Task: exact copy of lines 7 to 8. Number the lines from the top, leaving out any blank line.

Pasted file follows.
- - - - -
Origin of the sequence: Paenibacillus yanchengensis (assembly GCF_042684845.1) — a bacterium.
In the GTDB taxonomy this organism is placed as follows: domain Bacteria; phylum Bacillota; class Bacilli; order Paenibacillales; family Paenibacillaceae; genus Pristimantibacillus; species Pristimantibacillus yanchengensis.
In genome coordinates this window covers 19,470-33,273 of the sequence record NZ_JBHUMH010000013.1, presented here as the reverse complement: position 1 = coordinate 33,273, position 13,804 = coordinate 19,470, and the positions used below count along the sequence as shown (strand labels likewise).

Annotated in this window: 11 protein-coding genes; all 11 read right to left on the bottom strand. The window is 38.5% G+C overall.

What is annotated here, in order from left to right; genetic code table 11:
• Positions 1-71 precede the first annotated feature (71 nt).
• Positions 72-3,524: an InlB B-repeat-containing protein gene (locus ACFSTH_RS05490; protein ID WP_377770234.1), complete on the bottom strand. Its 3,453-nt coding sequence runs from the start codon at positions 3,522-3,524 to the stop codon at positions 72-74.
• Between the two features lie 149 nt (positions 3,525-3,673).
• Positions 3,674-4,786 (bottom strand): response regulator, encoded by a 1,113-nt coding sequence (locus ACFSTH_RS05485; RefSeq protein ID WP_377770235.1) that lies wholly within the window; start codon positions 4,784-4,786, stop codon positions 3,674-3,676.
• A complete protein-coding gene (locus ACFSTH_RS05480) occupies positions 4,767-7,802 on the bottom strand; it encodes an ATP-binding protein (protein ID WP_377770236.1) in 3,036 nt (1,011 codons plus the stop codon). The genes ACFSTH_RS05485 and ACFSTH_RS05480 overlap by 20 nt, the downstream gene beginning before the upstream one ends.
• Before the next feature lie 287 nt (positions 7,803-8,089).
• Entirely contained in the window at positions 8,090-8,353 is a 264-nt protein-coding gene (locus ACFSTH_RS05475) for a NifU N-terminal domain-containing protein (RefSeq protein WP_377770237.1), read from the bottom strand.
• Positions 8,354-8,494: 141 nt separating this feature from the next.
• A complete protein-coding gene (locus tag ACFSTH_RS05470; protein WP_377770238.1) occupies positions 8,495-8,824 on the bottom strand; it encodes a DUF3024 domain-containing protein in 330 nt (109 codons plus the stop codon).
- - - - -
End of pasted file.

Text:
• Positions 72-3,524: an InlB B-repeat-containing protein gene (locus ACFSTH_RS05490; protein ID WP_377770234.1), complete on the bottom strand. Its 3,453-nt coding sequence runs from the start codon at positions 3,522-3,524 to the stop codon at positions 72-74.
• Between the two features lie 149 nt (positions 3,525-3,673).